47 Quantities are first-class citizens which do a fair job of imitating
48 Numeric. Quantities support coerce, and can thus be used in almost
49 any situation a numeric can:
50
51 2.5 + 5.meters # => 7.5 meters
52 5 == 5.meters # => true
53
54 ## Status and TODO
55 Quantity.rb is not ready for production use for some areas, but should be
56 fine for simple conversion use cases. If it breaks, please email the
57 author for a full refund.
58
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59 Specifically broken in this version are some operations on named
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60 higher dimensions:
61
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62 1.liter / 1.second #=> should be 1 liter/second, but explodes
63 1.liter.convert(:'mm^3') / 1.second #=> 1000000.0 millimeter^3/second
64
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65 If you just work with units derived from the base dimensions, there aren't
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66 known bugs. Please add a spec if you find one.
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67
68 ### TODO
69 * Lots more units are planned.
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70 * BigDecimal support a la Rational.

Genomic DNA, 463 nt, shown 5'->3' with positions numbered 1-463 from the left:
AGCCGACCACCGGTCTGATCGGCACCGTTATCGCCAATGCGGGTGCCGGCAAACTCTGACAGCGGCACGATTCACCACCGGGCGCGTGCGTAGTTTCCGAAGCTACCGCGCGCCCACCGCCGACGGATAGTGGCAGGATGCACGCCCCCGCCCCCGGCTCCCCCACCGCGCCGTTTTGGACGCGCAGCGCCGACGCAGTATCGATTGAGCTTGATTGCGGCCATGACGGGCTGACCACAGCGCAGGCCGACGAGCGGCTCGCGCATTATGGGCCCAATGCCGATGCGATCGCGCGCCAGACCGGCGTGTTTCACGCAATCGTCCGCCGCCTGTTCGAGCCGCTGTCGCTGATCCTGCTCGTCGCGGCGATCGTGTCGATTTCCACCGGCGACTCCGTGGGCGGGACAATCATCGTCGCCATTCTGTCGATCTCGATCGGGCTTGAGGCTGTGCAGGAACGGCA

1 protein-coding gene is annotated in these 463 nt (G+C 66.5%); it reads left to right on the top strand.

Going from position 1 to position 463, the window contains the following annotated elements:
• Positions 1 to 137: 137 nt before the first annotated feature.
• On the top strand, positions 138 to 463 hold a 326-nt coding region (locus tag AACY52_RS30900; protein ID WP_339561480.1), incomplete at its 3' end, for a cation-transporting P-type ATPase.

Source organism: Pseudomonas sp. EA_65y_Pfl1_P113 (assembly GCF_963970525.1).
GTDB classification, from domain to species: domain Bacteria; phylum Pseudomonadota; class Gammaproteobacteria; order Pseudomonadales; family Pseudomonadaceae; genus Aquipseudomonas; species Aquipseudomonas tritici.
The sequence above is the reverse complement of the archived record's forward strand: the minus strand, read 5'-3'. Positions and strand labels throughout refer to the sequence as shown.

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71 * Supporting lambdas for unit values
72 * BigDecimal/Rational compatible values for existing units
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73 * Some DSL sugar for adding derived dimension units
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74
75 ## Units
76 Quantity.rb comes with a sizable collection of units, but still needs significant expansion.
77
78 A number of base unit sets exist:
79 require 'quantity/all' #=> load everything. uses US versions of foot, lb, etc
80 require 'quantity/systems/si' #=> load SI
81 require 'quantity/systems/us' #=> load US versions of foot, lb, etc
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82 require 'quantity/systems/imperial' #=> load British versions of foot, lb, etc
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83 require 'quantity/systems/information' #=> bits, bytes, and all that
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84 require 'quantity/systems/enumerable' #=> countable things--dozen, score, etc
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85
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86 Note that US and Imperial conflict with each other. Loading both is unsupported.
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87
88 Adding your own units is simple:
89
90 Quantity::Unit.add_unit :furlong, :length, 201168, :furlongs
91 1.furlong #=> 1 furlong
92
93 201168 represents 1 furlong in millimeters. Each base dimension, such as length, time,
94 current, temperature, etc, is represented by a reference unit, which is generally the
95 milli-version of the SI unit referencing that domain. [NIST](http://physics.nist.gov/cuu/Units/units.html)